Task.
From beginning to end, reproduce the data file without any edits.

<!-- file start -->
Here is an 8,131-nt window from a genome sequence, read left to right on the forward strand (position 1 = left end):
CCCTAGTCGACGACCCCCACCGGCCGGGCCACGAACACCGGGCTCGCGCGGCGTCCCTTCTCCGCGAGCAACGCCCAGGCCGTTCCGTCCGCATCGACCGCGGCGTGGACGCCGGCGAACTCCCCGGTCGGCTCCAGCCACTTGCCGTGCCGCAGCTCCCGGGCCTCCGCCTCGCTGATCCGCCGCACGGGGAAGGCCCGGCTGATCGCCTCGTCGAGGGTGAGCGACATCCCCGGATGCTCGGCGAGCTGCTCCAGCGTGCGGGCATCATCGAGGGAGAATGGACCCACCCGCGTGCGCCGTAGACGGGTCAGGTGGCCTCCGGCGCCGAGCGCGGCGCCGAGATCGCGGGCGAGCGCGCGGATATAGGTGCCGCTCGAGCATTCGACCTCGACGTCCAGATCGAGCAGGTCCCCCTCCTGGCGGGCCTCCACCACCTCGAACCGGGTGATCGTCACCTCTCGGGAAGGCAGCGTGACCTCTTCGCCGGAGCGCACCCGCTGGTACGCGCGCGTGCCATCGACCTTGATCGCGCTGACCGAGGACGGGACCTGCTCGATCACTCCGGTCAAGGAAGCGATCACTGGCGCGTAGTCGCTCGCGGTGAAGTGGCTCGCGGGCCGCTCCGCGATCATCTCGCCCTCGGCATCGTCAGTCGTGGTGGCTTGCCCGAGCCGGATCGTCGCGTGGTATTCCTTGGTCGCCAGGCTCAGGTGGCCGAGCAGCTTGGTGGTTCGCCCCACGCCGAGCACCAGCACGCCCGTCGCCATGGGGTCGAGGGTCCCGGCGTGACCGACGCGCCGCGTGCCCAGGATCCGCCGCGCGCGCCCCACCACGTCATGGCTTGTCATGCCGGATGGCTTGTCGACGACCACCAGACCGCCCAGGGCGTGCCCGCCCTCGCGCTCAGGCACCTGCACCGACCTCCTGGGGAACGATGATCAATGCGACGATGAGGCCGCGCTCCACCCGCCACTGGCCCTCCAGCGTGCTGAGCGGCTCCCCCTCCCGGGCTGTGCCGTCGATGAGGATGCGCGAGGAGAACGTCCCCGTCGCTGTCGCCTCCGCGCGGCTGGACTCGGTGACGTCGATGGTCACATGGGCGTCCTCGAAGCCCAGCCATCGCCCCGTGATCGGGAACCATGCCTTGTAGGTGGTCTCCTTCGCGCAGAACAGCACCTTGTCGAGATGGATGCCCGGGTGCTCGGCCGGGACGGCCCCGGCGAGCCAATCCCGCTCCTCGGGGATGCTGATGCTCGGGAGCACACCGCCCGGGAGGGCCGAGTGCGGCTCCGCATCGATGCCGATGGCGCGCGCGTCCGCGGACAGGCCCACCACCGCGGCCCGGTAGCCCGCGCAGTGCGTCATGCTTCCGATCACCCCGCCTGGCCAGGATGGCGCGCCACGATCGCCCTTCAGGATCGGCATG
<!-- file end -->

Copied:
Here is an 8,131-nt window from a genome sequence, read left to right on the forward strand (position 1 = left end):
CCCTAGTCGACGACCCCCACCGGCCGGGCCACGAACACCGGGCTCGCGCGGCGTCCCTTCTCCGCGAGCAACGCCCAGGCCGTTCCGTCCGCATCGACCGCGGCGTGGACGCCGGCGAACTCCCCGGTCGGCTCCAGCCACTTGCCGTGCCGCAGCTCCCGGGCCTCCGCCTCGCTGATCCGCCGCACGGGGAAGGCCCGGCTGATCGCCTCGTCGAGGGTGAGCGACATCCCCGGATGCTCGGCGAGCTGCTCCAGCGTGCGGGCATCATCGAGGGAGAATGGACCCACCCGCGTGCGCCGTAGACGGGTCAGGTGGCCTCCGGCGCCGAGCGCGGCGCCGAGATCGCGGGCGAGCGCGCGGATATAGGTGCCGCTCGAGCATTCGACCTCGACGTCCAGATCGAGCAGGTCCCCCTCCTGGCGGGCCTCCACCACCTCGAACCGGGTGATCGTCACCTCTCGGGAAGGCAGCGTGACCTCTTCGCCGGAGCGCACCCGCTGGTACGCGCGCGTGCCATCGACCTTGATCGCGCTGACCGAGGACGGGACCTGCTCGATCACTCCGGTCAAGGAAGCGATCACTGGCGCGTAGTCGCTCGCGGTGAAGTGGCTCGCGGGCCGCTCCGCGATCATCTCGCCCTCGGCATCGTCAGTCGTGGTGGCTTGCCCGAGCCGGATCGTCGCGTGGTATTCCTTGGTCGCCAGGCTCAGGTGGCCGAGCAGCTTGGTGGTTCGCCCCACGCCGAGCACCAGCACGCCCGTCGCCATGGGGTCGAGGGTCCCGGCGTGACCGACGCGCCGCGTGCCCAGGATCCGCCGCGCGCGCCCCACCACGTCATGGCTTGTCATGCCGGATGGCTTGTCGACGACCACCAGACCGCCCAGGGCGTGCCCGCCCTCGCGCTCAGGCACCTGCACCGACCTCCTGGGGAACGATGATCAATGCGACGATGAGGCCGCGCTCCACCCGCCACTGGCCCTCCAGCGTGCTGAGCGGCTCCCCCTCCCGGGCTGTGCCGTCGATGAGGATGCGCGAGGAGAACGTCCCCGTCGCTGTCGCCTCCGCGCGGCTGGACTCGGTGACGTCGATGGTCACATGGGCGTCCTCGAAGCCCAGCCATCGCCCCGTGATCGGGAACCATGCCTTGTAGGTGGTCTCCTTCGCGCAGAACAGCACCTTGTCGAGATGGATGCCCGGGTGCTCGGCCGGGACGGCCCCGGCGAGCCAATCCCGCTCCTCGGGGATGCTGATGCTCGGGAGCACACCGCCCGGGAGGGCCGAGTGCGGCTCCGCATCGATGCCGATGGCGCGCGCGTCCGCGGACAGGCCCACCACCGCGGCCCGGTAGCCCGCGCAGTGCGTCATGCTTCCGATCACCCCGCCTGGCCAGGATGGCGCGCCACGATCGCCCTTCAGGATCGGCATG